Like Billy Himself, Billy Ball has Flaws


But there was a flaw with this approach. 

If you run your car at high RPM it is going to go fast but eventually, even with the best care, it will break down. Billy’s team eventually did. Quickly. Much like Billy himself, the need for immediate satisfaction was given without long-term consequences. 

By 1982, the toll on the arms of the pitchers was evident. They simply were not that good anymore. The focus on a small set of pitchers didn’t allow other pitchers to develop. Once the overused pitchers started to break down there were no replacements in the wings. 

Other notable pitchers Martin rode for short team success.

  • In 1971 Martin had Mickey Lolich start 45 games, complete 29 of them, and work 376 innings. That was the most since 1912! 
  • In 1974, Fergie Jenkins started 41 games for and complete 29. 
  • In 1975 with the Yankees, Martin rode Catfish Hunter for 39 starts and 30 complete games. The most since Bob Feller.

But regardless of where Billy Martin went, the teams improved quickly. His teams produced runs, played good fundamental defense, and would always keep opponents on their heels and his demons would remove him from the team and leave the wreckage behind for somebody else. But we have better front office’s now. We can control the consequences more.


Analytically Billy Ball?


Billy Ball can work today. If one thinks of it not as running the bases or abusing pitchers but as a way to put pressure on your opponent all the time. We can control the over usage of pitchers and even the worst teams right now can provide a reasonable pitching staff to any coach. We can minimize the bad and there isn’t much to lose for trying.

Building on the 1906 Hitless Wonders, we can see spots in the modern game where Billy Ball can give teams some advantages. A team wouldn’t need to move to “small ball” but a team would need to make the pitcher uncomfortable. Keep the pressure on the opposing pitcher to hold runners and the opposing fielders to keep runners from taking extra bases. In the Deadball Era, they did it because they couldn’t wait for home runs. Billy Ball would do it for the same reason and also keep the pressure on.

In the game today, if a pitcher gets on a roll, there is little way to stop them. With rules changing to keep the batter in the box or not letting them stray outside the box for too long, the offense needs a way to disrupt pitchers. Using the running game to distract the pitchers. Moving runners when your best hitter is batting will force changes in defense. There are few ways to control fielders, but making them concerned about runners advancing is one of the few ways to do so. Keep them in a position to hold a runner is a way to control how much shirting is done.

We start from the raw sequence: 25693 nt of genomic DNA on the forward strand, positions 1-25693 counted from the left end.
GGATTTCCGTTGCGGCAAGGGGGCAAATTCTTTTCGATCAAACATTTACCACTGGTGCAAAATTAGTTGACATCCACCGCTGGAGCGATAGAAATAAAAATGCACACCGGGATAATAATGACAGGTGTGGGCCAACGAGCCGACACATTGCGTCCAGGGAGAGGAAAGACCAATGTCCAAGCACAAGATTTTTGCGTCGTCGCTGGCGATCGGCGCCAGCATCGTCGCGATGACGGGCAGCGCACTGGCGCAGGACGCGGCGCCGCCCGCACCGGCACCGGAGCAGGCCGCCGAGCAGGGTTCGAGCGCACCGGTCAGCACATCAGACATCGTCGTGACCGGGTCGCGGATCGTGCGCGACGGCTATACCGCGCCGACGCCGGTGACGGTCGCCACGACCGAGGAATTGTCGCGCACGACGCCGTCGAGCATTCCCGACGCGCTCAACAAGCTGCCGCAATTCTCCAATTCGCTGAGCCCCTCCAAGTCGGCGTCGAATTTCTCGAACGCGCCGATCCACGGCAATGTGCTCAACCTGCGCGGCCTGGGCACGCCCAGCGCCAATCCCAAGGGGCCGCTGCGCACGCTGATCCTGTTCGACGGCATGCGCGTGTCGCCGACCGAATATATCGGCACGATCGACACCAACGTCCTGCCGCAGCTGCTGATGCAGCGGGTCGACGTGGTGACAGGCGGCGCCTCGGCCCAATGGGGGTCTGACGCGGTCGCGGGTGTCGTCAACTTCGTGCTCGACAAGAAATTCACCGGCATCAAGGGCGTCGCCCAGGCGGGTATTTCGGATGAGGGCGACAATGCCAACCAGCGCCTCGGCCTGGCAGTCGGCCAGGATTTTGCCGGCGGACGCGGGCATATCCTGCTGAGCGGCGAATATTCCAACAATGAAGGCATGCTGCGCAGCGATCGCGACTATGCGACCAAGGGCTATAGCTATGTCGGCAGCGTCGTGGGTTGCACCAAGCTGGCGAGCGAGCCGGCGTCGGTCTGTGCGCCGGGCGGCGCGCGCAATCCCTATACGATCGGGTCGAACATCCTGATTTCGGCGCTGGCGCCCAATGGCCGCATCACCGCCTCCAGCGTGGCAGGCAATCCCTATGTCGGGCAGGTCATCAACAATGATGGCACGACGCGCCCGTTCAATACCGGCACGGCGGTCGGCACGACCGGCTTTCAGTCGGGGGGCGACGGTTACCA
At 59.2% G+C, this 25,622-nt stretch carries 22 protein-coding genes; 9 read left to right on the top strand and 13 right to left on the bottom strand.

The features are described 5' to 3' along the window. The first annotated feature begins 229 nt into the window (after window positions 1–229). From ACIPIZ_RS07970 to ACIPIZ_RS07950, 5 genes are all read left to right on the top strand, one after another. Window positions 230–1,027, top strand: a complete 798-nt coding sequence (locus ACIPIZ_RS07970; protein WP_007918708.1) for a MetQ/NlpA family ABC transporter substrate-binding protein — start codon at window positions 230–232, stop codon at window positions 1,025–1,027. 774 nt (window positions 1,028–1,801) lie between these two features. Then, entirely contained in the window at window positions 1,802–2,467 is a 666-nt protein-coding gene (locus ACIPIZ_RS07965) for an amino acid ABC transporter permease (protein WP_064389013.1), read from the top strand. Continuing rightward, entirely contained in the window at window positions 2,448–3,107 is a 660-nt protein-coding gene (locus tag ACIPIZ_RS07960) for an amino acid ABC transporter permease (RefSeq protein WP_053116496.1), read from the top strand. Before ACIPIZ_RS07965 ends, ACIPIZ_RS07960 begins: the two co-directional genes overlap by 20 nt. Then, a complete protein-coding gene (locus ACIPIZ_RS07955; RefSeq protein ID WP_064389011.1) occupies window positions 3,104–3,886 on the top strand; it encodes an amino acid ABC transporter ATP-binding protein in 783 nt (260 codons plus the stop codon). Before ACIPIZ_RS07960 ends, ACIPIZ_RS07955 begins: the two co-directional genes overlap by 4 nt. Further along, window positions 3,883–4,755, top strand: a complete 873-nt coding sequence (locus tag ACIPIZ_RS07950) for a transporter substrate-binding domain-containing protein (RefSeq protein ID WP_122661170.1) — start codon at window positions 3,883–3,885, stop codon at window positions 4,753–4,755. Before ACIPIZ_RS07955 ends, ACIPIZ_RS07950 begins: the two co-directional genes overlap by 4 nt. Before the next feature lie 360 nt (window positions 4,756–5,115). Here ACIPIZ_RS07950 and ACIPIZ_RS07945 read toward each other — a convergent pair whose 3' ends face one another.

Can you imagine a 22-year-old closer throwing absolute filth that now has to worry about a triple steal? A double steal?

How about a right-handed closer that now has to worry about keeping a runner close to third? That now means the third baseman has to play closer to the bag.

Why not always have it in a team’s mind that at the start of extra innings, the man on second is going to try and take third. He is going to do it on the first pitch and you won’t be able to stop him. 

Perhaps, part of the answer to overcoming the pitcher’s dominance this year is to let our opponents know you’ll do anything to win. 

Runners at first and second, one out, and the number three hitter at-bat? Double steal. 

Walk him? Yep, we’re going to steal home and third. 

Up by 10, we’ll still run. 

Want to start your good bat, weak arm catcher? Please. 

While the Deadball Era and the 1900s’ White Sox showed that one can create an efficient offense that makes the best use of putting the ball in play, even if you generate outs. Get on base even if you have to walk or take a hit-by-pitch. Use base runners to distract pitchers and fielders. Move players on the bases, test the arm and defensive ability of a shortstop that is now playing centerfield. 

Importantly do what Martin could not. Statistically measure effectiveness. Teams can get the position of players on the field for each play. Can we force them to different positions? Can stealing home be an effective tool to distract a pitcher?

Maybe Billy Ball can be something that once again provides an immediate improvement for a team? Given the analytics to study the effects, it is almost unforgivable that some team has already given it a try. 


Design by Michael Packard (@designsbypack on Twitter @ IG)

Mat Kovach

Despite being an Indians fan in the late 70's I grew to love baseball. I started throwing spitballs when I was 10 and have been fascinated with competitive shenanigans in baseball ever since.